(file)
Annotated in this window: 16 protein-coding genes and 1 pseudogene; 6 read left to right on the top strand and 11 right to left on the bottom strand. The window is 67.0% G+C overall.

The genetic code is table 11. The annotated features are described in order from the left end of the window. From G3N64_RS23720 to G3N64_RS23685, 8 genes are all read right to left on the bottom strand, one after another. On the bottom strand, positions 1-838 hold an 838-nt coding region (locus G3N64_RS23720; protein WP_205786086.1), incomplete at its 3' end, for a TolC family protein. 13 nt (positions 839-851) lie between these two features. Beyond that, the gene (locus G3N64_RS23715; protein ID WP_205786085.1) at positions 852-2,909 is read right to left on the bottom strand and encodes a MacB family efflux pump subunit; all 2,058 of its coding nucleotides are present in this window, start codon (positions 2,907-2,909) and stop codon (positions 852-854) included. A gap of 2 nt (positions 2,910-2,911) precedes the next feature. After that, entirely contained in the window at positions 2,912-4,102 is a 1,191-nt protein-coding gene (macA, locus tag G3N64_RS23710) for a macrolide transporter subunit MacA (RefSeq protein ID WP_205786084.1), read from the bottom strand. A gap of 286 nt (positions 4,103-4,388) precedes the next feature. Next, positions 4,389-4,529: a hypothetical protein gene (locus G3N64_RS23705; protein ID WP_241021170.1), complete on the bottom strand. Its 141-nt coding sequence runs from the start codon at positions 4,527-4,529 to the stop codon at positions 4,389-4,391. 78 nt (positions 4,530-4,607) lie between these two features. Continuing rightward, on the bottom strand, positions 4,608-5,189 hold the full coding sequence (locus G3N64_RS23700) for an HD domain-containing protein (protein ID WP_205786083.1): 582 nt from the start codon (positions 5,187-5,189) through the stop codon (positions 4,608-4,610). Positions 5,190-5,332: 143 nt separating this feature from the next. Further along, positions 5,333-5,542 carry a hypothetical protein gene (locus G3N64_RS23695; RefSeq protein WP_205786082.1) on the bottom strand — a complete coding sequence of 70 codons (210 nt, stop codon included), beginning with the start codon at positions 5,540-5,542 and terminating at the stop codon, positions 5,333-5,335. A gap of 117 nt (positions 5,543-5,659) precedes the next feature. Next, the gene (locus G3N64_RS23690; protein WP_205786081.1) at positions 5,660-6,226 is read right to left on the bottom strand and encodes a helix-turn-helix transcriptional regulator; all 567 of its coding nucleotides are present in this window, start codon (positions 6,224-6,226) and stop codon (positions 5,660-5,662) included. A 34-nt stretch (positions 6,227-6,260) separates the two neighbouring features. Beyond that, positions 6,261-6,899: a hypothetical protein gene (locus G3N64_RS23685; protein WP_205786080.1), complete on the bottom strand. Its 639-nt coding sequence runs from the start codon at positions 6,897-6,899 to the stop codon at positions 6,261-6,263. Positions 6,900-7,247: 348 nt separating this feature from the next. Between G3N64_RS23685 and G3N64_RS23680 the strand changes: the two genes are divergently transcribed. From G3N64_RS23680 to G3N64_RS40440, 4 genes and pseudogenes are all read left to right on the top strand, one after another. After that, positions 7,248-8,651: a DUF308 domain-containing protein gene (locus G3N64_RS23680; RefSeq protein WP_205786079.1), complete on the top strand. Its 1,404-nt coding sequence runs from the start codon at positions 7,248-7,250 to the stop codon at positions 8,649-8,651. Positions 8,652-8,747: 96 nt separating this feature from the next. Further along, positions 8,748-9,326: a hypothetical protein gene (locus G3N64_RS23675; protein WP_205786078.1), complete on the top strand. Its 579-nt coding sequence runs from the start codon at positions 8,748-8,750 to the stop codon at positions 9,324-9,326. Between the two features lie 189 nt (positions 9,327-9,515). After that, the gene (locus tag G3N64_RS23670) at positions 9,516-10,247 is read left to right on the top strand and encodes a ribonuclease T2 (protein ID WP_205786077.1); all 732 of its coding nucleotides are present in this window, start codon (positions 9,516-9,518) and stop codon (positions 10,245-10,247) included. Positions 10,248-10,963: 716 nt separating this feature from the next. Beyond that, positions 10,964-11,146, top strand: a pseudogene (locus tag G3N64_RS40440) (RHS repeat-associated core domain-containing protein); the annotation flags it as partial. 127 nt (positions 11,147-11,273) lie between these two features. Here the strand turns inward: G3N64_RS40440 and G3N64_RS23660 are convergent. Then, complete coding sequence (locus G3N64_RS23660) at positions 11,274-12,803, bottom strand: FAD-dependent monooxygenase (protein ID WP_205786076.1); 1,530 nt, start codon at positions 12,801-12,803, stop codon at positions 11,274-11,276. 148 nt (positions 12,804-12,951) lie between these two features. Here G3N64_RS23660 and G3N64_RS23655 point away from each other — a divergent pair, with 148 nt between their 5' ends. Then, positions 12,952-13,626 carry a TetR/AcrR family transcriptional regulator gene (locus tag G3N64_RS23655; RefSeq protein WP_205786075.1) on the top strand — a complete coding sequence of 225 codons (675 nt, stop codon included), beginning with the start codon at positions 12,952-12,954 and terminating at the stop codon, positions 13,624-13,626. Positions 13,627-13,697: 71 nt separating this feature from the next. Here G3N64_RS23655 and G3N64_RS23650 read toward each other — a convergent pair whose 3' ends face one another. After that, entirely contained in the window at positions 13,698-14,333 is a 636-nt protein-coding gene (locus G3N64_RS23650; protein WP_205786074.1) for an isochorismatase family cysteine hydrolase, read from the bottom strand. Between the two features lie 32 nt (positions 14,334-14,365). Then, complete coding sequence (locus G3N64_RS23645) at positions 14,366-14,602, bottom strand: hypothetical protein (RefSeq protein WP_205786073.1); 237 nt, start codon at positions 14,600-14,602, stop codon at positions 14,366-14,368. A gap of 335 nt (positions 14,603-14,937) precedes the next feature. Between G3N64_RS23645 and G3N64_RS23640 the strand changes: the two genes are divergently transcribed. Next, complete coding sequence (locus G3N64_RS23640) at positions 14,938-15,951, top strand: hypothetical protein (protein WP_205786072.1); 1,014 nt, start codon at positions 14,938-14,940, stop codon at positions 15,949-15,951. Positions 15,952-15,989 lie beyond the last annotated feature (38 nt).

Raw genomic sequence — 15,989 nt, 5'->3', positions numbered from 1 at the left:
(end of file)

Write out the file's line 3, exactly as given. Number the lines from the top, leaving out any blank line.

Raw genomic sequence — 15,989 nt, 5'->3', positions numbered from 1 at the left: